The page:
Common Lisp’s syntax for lambda expressions can be heavy when you only need to invoke a simple function. For example, if you want to add one to every element in a list, you’d write something like this.

  (mapcar (lambda (n) (+ n 1)) numbers)

This maps a function that adds 1 to each element in the list numbers and returns a new list. However, having to write out (lambda (n) …) to create this anonymous function seems like a lot of code to express something simple, so I wrote a reader macro.

When using reader macros you don’t necessarily need to write a parser from scratch. You can use Lisp’s built-in read function to parse the next Lisp form or symbol in the input stream. I wanted a simple way of writing lambda expressions where I didn’t have to write out the full lambda definition with its arguments. This is what I was after:

  (mapcar #l(+ %n 1) numbers)

In this case, I decided to use set-macro-dispatch-character using #l as the character sequence that tells the Lisp parser to hand over control. I defined a function to take over the parsing responsibilities called #l-reader.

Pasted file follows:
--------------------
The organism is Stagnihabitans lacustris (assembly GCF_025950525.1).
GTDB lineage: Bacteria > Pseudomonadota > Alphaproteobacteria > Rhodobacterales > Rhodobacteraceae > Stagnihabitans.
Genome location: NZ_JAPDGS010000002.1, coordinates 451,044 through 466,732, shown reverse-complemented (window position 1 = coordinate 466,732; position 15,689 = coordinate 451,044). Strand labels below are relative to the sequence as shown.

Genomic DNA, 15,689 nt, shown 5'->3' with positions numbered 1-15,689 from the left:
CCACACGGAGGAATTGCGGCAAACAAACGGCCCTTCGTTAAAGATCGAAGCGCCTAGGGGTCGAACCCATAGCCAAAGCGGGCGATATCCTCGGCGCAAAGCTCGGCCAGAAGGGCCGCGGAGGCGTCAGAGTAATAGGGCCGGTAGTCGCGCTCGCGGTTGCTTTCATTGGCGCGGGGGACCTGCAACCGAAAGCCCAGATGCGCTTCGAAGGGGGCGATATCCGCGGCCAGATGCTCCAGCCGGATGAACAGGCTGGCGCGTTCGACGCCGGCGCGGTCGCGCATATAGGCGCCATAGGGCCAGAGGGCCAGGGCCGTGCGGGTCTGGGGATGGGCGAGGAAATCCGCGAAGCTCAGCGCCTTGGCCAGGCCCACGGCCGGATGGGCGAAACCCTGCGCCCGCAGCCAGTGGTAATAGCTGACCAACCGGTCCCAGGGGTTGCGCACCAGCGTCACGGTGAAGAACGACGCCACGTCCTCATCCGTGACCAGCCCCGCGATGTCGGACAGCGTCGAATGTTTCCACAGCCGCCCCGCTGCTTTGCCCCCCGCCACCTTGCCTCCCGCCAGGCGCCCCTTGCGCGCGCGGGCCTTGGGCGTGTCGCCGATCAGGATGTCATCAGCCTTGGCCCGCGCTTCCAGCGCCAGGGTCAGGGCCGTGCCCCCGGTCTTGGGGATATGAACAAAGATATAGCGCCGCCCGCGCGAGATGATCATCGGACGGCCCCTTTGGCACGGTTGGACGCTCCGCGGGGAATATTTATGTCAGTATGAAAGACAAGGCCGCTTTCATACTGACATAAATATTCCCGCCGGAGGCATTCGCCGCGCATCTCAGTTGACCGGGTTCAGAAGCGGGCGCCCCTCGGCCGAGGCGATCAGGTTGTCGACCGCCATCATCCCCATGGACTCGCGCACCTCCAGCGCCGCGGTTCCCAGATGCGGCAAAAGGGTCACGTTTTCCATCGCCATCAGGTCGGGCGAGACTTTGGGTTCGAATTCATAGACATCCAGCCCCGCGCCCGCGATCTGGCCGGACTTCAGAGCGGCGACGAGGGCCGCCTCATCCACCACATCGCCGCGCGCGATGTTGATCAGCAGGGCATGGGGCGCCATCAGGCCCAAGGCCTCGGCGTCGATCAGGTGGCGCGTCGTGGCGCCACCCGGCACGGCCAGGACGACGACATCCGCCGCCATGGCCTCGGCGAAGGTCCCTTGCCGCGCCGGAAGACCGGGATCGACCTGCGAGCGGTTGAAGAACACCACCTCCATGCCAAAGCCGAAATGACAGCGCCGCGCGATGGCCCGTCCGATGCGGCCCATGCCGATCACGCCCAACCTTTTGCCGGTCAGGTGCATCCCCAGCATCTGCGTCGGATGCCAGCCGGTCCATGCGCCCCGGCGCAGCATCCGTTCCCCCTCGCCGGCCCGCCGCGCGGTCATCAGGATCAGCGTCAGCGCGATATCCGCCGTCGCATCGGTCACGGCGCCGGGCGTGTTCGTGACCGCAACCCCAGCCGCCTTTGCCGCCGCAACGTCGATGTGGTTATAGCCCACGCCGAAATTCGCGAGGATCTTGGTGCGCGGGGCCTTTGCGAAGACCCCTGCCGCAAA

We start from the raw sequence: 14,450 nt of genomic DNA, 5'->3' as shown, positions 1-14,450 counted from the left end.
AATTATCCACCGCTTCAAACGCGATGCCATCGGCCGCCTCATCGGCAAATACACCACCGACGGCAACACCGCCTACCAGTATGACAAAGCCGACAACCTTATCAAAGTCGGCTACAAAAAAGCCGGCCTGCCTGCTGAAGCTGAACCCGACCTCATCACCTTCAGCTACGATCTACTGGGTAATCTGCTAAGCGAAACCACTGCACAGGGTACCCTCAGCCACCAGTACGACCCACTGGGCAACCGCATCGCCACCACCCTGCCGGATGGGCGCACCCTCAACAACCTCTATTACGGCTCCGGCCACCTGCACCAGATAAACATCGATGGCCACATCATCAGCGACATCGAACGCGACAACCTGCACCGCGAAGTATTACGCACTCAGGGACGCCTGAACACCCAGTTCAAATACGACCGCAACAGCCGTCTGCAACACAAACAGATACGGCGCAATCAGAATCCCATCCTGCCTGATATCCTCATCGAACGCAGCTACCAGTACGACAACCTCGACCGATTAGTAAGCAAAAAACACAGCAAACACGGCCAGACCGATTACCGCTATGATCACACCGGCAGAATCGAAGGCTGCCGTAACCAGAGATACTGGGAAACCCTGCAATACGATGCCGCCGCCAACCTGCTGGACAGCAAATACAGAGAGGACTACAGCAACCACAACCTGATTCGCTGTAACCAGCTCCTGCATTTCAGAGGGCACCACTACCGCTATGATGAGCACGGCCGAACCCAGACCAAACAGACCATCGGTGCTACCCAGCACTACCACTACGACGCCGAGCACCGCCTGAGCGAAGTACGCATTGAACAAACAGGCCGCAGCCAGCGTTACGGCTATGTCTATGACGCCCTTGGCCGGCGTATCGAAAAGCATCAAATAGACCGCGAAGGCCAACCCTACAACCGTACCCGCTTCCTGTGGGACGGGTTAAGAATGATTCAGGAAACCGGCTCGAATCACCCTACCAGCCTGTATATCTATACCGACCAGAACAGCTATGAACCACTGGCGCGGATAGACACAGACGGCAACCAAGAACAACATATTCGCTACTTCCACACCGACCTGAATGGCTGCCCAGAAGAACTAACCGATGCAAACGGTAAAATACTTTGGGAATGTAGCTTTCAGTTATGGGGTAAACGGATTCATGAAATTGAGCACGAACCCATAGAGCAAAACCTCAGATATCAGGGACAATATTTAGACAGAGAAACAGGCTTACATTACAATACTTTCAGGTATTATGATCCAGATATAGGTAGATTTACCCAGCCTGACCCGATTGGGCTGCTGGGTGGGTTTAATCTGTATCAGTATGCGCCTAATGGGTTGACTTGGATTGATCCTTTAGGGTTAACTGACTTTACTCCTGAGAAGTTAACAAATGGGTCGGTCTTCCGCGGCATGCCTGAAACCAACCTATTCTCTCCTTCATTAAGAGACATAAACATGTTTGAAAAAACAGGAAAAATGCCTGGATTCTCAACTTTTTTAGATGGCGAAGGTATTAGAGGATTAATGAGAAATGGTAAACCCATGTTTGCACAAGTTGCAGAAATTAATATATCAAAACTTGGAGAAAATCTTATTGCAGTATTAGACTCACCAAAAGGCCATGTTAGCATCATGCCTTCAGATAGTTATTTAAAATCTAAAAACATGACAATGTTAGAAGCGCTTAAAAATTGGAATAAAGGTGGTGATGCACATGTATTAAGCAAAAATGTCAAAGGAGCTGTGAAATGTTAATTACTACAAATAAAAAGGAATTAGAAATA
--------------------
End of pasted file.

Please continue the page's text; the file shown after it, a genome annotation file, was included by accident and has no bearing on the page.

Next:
;; Parsing function
 (defun |#l-reader| 
    (stream subchar arg)
    (declare (ignore subchar arg))
    (let ((exp (read stream))) 
      (expand-lambda exp))) 
  ;; Reader macro hook 
  (set-dispatch-macro-character #\# #\l #'|#l-reader|)

I used the built-in Lisp read function to read the next Lisp form, which is the body of the lambda expression. In my example, this is:

  (+ %n 1)

Then I use my expand-lambda function to convert that Lisp form into the lambda body that I would have written by hand. The result looks like this:

  ;; result of applying expand-lambda to (+ %n 1)

  (lambda (%n) (+ %n 1))

This Lisp form is what is returned by my parsing function to the Lisp compiler, which turns it into an actual anonymous function that can be used by my code.

With this reader macro, I can write anonymous functions concisely. This saves keystrokes and makes my code clearer by eliminating unnecessary details.

Currying functions to improve composability

Often it’s convenient to convert a function expecting many arguments into a function that only needs a few, or only one. In functional programming languages from the ML family, such as Haskell, OCaml and FSharp, this is called currying, and there is syntax to support it.